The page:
All posts filed under: Crafty stuff

Making a Hawaiian Quilt

A Heliconia Hawaiian Quilt

Hawaiian quilts are fully handsewn.  They feature a central motif that’s usually based on a stylised plant, appliquéd on to a plain ground. Different plants represent different things: breadfruit for abundance (popular as wedding gifts) and pineapples for hospitality. My quilt is a… 

A 1910s-20s hat re-fashion

A 1910s-20s hat re-re-re-re-make

Welcome to a long, involved story about how a hat went through many design permutations before it finally became a lovely thing that I enjoy wearing! I originally (all the way back in April 2017…) started out wanting to make this Lily Elsie mushroom hat to wear with my Miss Muffet dress: I began with a fairly generic straw sunhat I’d found at an op shop. I soaked it and re-shaped it over a hat-block and towels to get that mushroom shape. Somewhere there are photos of the process, but I just can’t find them. Update: I have found one of the original re-shaping photos! The curved-up back brim is based on a catalogue image from 1913: And…it looked terrible on me. So it went in the naughty pile. And then I needed a hat to go with the 1918-19 Not Another Blue Dress, so it came back out, and I re-shaped it again intp a shape halfway between this painting: And the bottom left hat: And then added a dark blue ribbon under the …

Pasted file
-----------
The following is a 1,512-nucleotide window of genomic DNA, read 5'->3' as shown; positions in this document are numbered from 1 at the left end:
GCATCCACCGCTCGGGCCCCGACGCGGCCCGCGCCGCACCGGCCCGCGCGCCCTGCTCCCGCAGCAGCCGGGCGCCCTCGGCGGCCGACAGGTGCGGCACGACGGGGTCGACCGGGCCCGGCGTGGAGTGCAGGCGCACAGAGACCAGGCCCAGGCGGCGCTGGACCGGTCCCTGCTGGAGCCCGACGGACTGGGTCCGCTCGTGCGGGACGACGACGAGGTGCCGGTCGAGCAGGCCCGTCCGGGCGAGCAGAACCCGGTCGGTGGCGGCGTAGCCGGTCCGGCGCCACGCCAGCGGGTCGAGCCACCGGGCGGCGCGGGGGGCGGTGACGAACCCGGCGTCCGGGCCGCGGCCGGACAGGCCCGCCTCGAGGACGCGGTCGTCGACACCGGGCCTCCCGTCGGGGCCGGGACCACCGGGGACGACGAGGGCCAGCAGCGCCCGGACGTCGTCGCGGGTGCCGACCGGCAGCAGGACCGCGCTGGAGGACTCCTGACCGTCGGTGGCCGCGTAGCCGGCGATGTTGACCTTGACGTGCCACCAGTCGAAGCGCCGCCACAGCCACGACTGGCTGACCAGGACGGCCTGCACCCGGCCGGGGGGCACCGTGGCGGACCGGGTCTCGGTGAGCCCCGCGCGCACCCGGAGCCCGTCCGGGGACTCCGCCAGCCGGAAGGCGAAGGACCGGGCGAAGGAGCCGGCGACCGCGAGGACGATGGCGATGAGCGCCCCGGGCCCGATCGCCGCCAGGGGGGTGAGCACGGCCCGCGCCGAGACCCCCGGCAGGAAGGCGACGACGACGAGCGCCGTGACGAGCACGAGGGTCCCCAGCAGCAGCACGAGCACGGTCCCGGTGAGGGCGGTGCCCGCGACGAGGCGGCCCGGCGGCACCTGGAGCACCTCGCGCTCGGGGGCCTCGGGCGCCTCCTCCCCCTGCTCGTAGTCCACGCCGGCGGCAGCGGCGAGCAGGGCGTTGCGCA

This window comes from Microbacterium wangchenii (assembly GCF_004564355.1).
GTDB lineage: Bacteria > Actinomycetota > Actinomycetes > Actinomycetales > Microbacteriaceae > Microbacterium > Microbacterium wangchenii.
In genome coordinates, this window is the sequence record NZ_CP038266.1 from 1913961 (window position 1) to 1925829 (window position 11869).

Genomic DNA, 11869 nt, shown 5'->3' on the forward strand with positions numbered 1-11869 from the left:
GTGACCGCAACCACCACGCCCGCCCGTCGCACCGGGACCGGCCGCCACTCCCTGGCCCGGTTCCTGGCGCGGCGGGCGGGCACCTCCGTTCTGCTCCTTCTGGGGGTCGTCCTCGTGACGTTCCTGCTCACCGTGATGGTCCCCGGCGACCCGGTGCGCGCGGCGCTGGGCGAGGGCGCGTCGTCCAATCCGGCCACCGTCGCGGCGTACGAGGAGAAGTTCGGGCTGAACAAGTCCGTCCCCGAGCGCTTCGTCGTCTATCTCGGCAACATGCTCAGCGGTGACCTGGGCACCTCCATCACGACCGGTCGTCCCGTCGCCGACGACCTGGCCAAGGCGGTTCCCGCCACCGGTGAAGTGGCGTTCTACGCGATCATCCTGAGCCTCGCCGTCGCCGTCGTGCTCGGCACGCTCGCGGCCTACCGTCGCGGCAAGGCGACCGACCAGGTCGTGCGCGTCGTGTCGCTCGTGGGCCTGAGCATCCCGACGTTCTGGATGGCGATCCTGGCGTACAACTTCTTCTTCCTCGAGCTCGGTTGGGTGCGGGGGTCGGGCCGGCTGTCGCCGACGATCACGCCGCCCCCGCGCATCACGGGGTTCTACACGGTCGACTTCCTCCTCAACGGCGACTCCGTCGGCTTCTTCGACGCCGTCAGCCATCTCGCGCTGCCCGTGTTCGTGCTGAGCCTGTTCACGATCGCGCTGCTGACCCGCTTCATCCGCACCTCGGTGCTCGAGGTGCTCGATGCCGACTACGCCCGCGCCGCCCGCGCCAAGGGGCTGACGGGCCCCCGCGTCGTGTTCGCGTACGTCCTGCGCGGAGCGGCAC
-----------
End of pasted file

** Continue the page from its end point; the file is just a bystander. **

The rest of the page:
Modern 18th century pockets

Pick a peck of pockets – 18th century pockets for everyday wear

I’m still so excited that we’ve finished the Augusta Stays pattern, and it’s on the market, and have so much I still want to post about it! But I don’t want this blog to become all-Augusta, all the time. So here’s a totally non-Augusta post, catching up on some sewing I did back in October 2017 (eep!). Remember the Levin Medieval Market? I bought some fabulous fabric there, designed by local artist @coppercatkin. It had all sorts of tropical vegetables & spices: taro, tamarind and tumeric, papayas and mangoes. I immediately thought of my parent’s permaculture farm in Hawai’i, and knew exactly what I wanted to do with the fabric. My mum loved the idea of 18th century pockets when I’d posted examples here in various blog posts, and thought they would be perfect for the farm. It’s hard to find clothes that are both cool enough for Hawaii, easy and practical to wear around the farm, and with useful pockets. So portable tie-on pockets like the ones worn in the 18th century would be …